I am currently writing for the EdWeek column K-12 Schools Beyond the Rhetoric with Is the Impact of Charters Schools on Achievement a Big Lie? Today, I want to introduce excerpts from our conversation about high-stakes testing and potential alternative ways of seeing assessment. As I stated previously, EdWeek has placed our conversation behind a paywall. Since EdWeek has not compensated me for contributing in any way, in my view, I still own my work. So below I will include only my own language. I don’t believe I have the right to include Jack’s questions/probes, so you will have to guess what Jack asked me between questions or subscribe to EdWeek. Sorry. 😦
We began the conversation on the “role of testing in K-12 education” in Is Testing Designed to Promote Inequality? on 9/30/14
Heilig: Before we discuss this, I think it is important to contextualize the test debate. As the nursery for No Child Left Behind, Texas has never seen a test it didn’t like. But in the last few years things got out of hand and the state was requiring that students take 15 exams to graduate from high school. In the last legislative session, politicians finally got the message from parent organizations like TAMSA and reduced the number of tests required for graduation to five Pearson-produced STAAR exams. Notably, five Pearson exams to graduate is still more tests than the previous Pearson TAKS testing regime.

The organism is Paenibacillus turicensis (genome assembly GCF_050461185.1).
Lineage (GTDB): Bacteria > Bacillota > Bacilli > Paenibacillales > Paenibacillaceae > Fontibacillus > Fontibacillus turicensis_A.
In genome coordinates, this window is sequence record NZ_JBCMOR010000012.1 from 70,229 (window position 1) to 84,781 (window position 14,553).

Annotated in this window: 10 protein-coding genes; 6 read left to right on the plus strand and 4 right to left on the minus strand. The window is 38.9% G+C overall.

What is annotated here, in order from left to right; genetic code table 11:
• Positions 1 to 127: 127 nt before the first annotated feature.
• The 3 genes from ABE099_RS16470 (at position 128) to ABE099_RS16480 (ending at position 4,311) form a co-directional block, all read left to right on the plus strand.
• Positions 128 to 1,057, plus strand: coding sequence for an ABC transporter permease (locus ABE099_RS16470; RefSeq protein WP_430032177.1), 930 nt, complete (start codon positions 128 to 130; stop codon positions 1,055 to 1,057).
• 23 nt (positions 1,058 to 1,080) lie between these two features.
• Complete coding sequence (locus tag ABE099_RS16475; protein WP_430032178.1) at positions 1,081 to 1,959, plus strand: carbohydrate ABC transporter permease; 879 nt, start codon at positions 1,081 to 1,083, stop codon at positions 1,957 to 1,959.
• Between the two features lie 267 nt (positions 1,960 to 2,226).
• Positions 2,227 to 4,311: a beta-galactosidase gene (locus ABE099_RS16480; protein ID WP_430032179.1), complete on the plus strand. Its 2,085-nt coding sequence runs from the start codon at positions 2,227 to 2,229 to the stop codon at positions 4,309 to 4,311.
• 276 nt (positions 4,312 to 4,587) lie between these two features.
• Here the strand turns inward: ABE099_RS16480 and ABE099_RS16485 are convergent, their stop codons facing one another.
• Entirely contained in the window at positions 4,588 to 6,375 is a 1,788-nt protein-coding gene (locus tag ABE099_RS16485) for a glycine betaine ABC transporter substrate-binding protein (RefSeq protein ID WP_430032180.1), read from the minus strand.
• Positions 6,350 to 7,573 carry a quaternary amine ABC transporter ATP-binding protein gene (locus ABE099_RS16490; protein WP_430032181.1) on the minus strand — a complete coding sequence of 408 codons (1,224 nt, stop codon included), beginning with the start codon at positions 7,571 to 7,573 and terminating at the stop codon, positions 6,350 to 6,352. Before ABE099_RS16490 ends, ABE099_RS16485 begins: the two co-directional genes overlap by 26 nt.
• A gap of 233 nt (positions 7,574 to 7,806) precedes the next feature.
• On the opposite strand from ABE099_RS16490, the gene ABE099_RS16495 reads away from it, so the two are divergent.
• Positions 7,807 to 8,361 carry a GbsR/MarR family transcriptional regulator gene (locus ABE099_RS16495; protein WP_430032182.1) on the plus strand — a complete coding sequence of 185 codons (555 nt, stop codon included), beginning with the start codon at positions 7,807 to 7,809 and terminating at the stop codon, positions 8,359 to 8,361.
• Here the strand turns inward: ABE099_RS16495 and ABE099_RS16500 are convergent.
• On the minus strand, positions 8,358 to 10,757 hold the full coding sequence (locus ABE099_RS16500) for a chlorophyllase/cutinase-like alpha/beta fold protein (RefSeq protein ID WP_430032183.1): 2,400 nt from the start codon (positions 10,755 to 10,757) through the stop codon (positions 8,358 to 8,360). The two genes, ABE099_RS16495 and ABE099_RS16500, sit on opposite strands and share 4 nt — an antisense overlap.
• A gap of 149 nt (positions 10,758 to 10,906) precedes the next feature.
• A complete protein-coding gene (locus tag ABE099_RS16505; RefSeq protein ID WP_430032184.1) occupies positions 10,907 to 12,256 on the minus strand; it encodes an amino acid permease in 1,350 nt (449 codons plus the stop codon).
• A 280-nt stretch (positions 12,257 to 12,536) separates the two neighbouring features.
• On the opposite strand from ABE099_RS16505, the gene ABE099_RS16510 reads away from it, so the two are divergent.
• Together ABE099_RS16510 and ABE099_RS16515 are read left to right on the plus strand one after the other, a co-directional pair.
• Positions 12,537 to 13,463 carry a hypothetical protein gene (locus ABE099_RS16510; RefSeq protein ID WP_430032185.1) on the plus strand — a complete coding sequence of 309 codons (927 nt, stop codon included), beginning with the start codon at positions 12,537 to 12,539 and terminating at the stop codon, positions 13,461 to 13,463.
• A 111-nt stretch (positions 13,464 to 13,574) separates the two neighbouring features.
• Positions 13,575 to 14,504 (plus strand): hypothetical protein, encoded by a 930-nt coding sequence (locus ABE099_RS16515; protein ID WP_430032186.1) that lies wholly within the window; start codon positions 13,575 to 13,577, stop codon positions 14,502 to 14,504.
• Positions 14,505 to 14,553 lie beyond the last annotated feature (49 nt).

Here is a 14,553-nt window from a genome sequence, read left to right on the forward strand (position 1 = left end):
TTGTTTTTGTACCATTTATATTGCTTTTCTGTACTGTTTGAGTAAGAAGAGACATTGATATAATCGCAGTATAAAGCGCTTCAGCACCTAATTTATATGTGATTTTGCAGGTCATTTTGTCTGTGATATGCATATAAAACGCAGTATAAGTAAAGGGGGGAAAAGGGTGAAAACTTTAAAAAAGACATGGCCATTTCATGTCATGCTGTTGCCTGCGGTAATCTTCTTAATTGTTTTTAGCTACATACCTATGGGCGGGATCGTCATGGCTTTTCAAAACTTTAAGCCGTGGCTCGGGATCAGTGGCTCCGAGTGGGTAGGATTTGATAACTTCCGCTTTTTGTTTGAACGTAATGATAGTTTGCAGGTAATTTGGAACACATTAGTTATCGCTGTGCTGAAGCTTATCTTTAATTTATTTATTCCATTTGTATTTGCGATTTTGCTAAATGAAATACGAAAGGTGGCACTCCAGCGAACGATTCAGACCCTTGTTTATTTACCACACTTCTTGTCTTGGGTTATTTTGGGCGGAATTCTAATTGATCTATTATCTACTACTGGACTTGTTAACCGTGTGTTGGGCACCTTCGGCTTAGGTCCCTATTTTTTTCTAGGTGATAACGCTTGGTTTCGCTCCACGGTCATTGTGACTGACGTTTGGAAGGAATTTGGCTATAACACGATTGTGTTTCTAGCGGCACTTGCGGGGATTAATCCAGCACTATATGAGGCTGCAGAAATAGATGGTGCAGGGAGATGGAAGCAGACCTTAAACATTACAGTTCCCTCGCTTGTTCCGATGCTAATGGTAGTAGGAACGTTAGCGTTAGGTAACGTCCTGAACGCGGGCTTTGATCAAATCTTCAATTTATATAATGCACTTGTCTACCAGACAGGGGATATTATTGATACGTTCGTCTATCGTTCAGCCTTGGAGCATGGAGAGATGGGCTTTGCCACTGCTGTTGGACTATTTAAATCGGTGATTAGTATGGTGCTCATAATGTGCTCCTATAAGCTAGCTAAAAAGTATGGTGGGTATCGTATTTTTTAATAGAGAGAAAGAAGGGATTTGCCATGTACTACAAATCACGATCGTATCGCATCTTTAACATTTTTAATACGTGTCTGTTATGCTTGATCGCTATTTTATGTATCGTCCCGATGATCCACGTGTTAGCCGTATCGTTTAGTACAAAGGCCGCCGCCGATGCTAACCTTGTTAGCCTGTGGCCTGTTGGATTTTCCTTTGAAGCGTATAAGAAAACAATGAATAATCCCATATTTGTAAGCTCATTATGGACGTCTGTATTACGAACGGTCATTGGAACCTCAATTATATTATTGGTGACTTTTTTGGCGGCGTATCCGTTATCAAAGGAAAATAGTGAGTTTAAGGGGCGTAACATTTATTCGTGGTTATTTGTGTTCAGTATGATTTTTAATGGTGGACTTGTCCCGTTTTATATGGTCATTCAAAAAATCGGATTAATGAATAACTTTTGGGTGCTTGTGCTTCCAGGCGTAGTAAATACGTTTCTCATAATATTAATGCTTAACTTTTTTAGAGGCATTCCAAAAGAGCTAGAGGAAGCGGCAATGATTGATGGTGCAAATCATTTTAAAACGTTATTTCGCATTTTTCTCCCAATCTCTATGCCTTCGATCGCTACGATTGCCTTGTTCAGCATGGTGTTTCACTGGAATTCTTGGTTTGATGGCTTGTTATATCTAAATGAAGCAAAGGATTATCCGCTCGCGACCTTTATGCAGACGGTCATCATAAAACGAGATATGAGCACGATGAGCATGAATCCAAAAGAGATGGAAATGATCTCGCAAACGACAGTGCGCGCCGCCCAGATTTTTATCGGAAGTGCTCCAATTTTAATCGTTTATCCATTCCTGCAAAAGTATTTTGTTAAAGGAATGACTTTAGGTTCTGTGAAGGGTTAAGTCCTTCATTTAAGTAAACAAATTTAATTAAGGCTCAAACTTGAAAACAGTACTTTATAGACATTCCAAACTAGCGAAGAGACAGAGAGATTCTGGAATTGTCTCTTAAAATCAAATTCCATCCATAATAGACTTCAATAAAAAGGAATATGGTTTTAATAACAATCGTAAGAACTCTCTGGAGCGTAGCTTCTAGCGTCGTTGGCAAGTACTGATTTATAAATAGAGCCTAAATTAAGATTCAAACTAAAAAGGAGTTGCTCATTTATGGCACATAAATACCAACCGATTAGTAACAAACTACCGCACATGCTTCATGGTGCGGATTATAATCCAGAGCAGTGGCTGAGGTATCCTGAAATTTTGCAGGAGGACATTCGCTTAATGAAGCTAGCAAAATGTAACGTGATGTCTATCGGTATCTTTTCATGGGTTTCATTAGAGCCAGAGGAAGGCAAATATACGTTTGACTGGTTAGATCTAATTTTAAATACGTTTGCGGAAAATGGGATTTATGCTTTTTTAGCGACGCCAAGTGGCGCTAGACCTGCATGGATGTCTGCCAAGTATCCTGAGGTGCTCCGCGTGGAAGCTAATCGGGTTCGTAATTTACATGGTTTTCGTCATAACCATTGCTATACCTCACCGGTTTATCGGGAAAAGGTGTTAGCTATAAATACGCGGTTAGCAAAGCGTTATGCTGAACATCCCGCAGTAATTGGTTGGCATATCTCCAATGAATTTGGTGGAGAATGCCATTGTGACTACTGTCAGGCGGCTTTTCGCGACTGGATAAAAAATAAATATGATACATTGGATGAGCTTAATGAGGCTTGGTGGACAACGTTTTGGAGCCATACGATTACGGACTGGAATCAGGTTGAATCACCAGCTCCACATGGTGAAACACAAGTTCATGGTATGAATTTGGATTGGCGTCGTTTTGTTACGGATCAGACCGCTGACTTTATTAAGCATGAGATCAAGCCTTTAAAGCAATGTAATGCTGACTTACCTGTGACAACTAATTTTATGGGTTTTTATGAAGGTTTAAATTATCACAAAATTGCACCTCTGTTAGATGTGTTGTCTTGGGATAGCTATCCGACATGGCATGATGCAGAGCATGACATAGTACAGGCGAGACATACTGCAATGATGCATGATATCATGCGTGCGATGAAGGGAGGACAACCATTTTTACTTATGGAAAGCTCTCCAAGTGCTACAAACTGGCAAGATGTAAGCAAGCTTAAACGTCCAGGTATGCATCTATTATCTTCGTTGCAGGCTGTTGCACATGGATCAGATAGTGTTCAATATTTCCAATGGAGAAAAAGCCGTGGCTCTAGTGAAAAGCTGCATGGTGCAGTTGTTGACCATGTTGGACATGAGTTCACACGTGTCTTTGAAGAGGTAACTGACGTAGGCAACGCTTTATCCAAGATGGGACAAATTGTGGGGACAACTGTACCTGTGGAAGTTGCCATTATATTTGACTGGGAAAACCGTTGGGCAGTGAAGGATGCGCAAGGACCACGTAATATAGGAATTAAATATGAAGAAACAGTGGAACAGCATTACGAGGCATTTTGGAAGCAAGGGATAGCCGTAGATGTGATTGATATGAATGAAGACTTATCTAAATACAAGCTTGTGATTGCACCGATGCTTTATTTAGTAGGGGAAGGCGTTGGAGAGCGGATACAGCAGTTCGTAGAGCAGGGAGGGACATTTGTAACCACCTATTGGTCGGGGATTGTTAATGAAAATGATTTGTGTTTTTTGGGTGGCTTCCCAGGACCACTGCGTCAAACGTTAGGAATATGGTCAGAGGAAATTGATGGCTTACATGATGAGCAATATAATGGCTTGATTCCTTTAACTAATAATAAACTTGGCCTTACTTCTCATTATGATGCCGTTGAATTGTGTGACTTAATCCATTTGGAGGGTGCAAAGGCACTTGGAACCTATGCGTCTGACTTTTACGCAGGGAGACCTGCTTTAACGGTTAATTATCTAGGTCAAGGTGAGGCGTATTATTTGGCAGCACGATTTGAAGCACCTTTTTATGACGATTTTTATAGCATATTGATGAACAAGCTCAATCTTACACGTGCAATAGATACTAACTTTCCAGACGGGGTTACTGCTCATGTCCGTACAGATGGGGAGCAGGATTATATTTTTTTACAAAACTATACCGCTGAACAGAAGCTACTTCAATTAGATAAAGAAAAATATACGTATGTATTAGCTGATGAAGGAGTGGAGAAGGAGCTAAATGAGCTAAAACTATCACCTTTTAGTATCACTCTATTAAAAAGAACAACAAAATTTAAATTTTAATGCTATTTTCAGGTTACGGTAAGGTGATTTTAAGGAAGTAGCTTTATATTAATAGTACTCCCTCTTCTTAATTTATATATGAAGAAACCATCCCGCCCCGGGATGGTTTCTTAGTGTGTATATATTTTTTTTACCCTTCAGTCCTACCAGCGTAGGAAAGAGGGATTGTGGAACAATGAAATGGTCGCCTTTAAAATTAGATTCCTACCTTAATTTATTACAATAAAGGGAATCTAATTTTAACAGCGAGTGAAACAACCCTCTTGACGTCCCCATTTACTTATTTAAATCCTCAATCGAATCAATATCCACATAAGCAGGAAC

An interesting addendum to the high-stakes testing conversation was recently introduced into the public discourse by Jason Stanford in the Texas Observer. Stanford detailed the research and public legislative testimony of Dr. Walter Stroup, whose work suggests that about 70% of the eventual outcome for a student on any Pearson test in Texas was easily predictable before a student even sat to take an exam. There were apparent repercussions for Dr. Stroup at the University of Texas College of Education, which has received hundreds of thousands of dollars from Pearson and where some prominent faculty and leaders are involved with the corporation via consulting and publishing deals.
The tentacles of foundations and corporations into our college and universities and their influence on education “reform,” “research,” and the public discourse are an issue we must grapple with as a society. So before we move on to alternatives, I think it is important that we as a society ruminate on the power and quality dynamics that are readily apparent in the high-stakes testing debate.
Heilig: I actually think that tests are succeeding at what they were designed to do, which is to sort members of society. High-stakes exams were not designed to identify achievement gaps; they were designed to create the gaps.
There is a line of thinking that high-stakes exams will create equity in K-12 education. And politicians have been telling us this for decades. Yet here we are in 2014, and all students are not 100% proficient as promised by NCLB a decade ago. Tests function as they were originally designed—to sort.